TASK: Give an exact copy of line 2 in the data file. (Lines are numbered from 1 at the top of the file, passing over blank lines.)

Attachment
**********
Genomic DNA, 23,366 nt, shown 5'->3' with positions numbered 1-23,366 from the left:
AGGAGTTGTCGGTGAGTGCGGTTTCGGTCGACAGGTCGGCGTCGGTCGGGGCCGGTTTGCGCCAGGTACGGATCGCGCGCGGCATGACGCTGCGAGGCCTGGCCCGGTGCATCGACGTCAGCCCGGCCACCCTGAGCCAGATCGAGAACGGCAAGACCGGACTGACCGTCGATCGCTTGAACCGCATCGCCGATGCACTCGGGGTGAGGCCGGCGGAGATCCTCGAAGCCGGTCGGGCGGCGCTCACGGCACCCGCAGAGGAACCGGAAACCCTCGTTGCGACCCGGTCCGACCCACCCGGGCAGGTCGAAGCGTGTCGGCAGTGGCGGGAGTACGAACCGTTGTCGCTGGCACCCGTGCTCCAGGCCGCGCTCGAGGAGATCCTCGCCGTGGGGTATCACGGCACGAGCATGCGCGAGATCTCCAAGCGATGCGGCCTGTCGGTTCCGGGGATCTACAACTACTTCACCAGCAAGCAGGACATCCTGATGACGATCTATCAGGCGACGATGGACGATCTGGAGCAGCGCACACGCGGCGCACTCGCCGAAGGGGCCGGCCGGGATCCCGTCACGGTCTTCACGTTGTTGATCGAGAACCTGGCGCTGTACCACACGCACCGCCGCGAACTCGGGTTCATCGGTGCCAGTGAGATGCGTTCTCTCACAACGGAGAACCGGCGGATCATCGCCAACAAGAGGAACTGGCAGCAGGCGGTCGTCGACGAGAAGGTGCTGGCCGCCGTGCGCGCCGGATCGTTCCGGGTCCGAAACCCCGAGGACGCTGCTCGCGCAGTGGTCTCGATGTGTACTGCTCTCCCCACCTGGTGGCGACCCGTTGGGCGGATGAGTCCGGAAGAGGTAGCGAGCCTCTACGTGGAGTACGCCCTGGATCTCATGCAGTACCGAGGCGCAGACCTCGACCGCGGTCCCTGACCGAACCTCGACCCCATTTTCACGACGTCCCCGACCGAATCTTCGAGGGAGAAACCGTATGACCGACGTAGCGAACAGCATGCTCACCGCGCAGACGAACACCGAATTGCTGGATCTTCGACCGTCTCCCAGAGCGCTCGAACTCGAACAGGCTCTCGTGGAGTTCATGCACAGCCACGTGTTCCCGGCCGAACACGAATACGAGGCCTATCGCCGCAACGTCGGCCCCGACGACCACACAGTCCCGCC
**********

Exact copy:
AGGAGTTGTCGGTGAGTGCGGTTTCGGTCGACAGGTCGGCGTCGGTCGGGGCCGGTTTGCGCCAGGTACGGATCGCGCGCGGCATGACGCTGCGAGGCCTGGCCCGGTGCATCGACGTCAGCCCGGCCACCCTGAGCCAGATCGAGAACGGCAAGACCGGACTGACCGTCGATCGCTTGAACCGCATCGCCGATGCACTCGGGGTGAGGCCGGCGGAGATCCTCGAAGCCGGTCGGGCGGCGCTCACGGCACCCGCAGAGGAACCGGAAACCCTCGTTGCGACCCGGTCCGACCCACCCGGGCAGGTCGAAGCGTGTCGGCAGTGGCGGGAGTACGAACCGTTGTCGCTGGCACCCGTGCTCCAGGCCGCGCTCGAGGAGATCCTCGCCGTGGGGTATCACGGCACGAGCATGCGCGAGATCTCCAAGCGATGCGGCCTGTCGGTTCCGGGGATCTACAACTACTTCACCAGCAAGCAGGACATCCTGATGACGATCTATCAGGCGACGATGGACGATCTGGAGCAGCGCACACGCGGCGCACTCGCCGAAGGGGCCGGCCGGGATCCCGTCACGGTCTTCACGTTGTTGATCGAGAACCTGGCGCTGTACCACACGCACCGCCGCGAACTCGGGTTCATCGGTGCCAGTGAGATGCGTTCTCTCACAACGGAGAACCGGCGGATCATCGCCAACAAGAGGAACTGGCAGCAGGCGGTCGTCGACGAGAAGGTGCTGGCCGCCGTGCGCGCCGGATCGTTCCGGGTCCGAAACCCCGAGGACGCTGCTCGCGCAGTGGTCTCGATGTGTACTGCTCTCCCCACCTGGTGGCGACCCGTTGGGCGGATGAGTCCGGAAGAGGTAGCGAGCCTCTACGTGGAGTACGCCCTGGATCTCATGCAGTACCGAGGCGCAGACCTCGACCGCGGTCCCTGACCGAACCTCGACCCCATTTTCACGACGTCCCCGACCGAATCTTCGAGGGAGAAACCGTATGACCGACGTAGCGAACAGCATGCTCACCGCGCAGACGAACACCGAATTGCTGGATCTTCGACCGTCTCCCAGAGCGCTCGAACTCGAACAGGCTCTCGTGGAGTTCATGCACAGCCACGTGTTCCCGGCCGAACACGAATACGAGGCCTATCGCCGCAACGTCGGCCCCGACGACCACACAGTCCCGCC